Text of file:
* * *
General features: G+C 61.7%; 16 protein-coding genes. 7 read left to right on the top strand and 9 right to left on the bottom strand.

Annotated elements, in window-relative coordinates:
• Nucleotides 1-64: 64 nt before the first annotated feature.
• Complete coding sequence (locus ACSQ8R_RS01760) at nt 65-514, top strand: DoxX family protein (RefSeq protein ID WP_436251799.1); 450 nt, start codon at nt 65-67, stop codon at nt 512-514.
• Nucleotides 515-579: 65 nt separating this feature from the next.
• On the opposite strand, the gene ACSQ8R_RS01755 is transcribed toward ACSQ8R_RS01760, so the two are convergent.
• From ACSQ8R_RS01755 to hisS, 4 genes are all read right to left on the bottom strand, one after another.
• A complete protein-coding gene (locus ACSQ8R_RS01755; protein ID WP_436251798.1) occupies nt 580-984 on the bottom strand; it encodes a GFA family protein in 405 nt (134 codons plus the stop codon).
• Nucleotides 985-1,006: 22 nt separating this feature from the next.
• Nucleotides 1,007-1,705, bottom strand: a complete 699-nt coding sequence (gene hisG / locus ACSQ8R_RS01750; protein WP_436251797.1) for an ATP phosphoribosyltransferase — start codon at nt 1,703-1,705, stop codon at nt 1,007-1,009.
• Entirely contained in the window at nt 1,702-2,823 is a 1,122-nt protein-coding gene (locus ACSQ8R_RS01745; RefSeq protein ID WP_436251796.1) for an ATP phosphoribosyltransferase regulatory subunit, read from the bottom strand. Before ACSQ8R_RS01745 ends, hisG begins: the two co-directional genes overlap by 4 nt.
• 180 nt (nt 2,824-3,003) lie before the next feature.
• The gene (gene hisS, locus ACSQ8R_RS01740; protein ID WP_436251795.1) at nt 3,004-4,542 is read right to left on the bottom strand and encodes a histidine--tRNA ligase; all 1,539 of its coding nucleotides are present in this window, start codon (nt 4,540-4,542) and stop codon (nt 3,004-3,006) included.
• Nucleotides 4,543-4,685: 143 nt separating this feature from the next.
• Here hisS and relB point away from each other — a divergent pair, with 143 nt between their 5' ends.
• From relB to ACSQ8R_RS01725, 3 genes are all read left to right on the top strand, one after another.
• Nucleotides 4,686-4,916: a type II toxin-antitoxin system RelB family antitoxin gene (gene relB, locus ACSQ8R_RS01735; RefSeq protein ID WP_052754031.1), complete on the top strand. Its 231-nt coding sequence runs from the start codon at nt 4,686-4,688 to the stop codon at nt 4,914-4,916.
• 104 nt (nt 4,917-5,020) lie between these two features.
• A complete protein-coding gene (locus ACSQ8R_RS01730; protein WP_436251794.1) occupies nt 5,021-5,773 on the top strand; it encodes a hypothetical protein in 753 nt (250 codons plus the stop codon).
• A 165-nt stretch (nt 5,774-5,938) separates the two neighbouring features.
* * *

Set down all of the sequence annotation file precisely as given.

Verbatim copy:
General features: G+C 61.7%; 16 protein-coding genes. 7 read left to right on the top strand and 9 right to left on the bottom strand.

Annotated elements, in window-relative coordinates:
• Nucleotides 1-64: 64 nt before the first annotated feature.
• Complete coding sequence (locus ACSQ8R_RS01760) at nt 65-514, top strand: DoxX family protein (RefSeq protein ID WP_436251799.1); 450 nt, start codon at nt 65-67, stop codon at nt 512-514.
• Nucleotides 515-579: 65 nt separating this feature from the next.
• On the opposite strand, the gene ACSQ8R_RS01755 is transcribed toward ACSQ8R_RS01760, so the two are convergent.
• From ACSQ8R_RS01755 to hisS, 4 genes are all read right to left on the bottom strand, one after another.
• A complete protein-coding gene (locus ACSQ8R_RS01755; protein ID WP_436251798.1) occupies nt 580-984 on the bottom strand; it encodes a GFA family protein in 405 nt (134 codons plus the stop codon).
• Nucleotides 985-1,006: 22 nt separating this feature from the next.
• Nucleotides 1,007-1,705, bottom strand: a complete 699-nt coding sequence (gene hisG / locus ACSQ8R_RS01750; protein WP_436251797.1) for an ATP phosphoribosyltransferase — start codon at nt 1,703-1,705, stop codon at nt 1,007-1,009.
• Entirely contained in the window at nt 1,702-2,823 is a 1,122-nt protein-coding gene (locus ACSQ8R_RS01745; RefSeq protein ID WP_436251796.1) for an ATP phosphoribosyltransferase regulatory subunit, read from the bottom strand. Before ACSQ8R_RS01745 ends, hisG begins: the two co-directional genes overlap by 4 nt.
• 180 nt (nt 2,824-3,003) lie before the next feature.
• The gene (gene hisS, locus ACSQ8R_RS01740; protein ID WP_436251795.1) at nt 3,004-4,542 is read right to left on the bottom strand and encodes a histidine--tRNA ligase; all 1,539 of its coding nucleotides are present in this window, start codon (nt 4,540-4,542) and stop codon (nt 3,004-3,006) included.
• Nucleotides 4,543-4,685: 143 nt separating this feature from the next.
• Here hisS and relB point away from each other — a divergent pair, with 143 nt between their 5' ends.
• From relB to ACSQ8R_RS01725, 3 genes are all read left to right on the top strand, one after another.
• Nucleotides 4,686-4,916: a type II toxin-antitoxin system RelB family antitoxin gene (gene relB, locus ACSQ8R_RS01735; RefSeq protein ID WP_052754031.1), complete on the top strand. Its 231-nt coding sequence runs from the start codon at nt 4,686-4,688 to the stop codon at nt 4,914-4,916.
• 104 nt (nt 4,917-5,020) lie between these two features.
• A complete protein-coding gene (locus ACSQ8R_RS01730; protein WP_436251794.1) occupies nt 5,021-5,773 on the top strand; it encodes a hypothetical protein in 753 nt (250 codons plus the stop codon).
• A 165-nt stretch (nt 5,774-5,938) separates the two neighbouring features.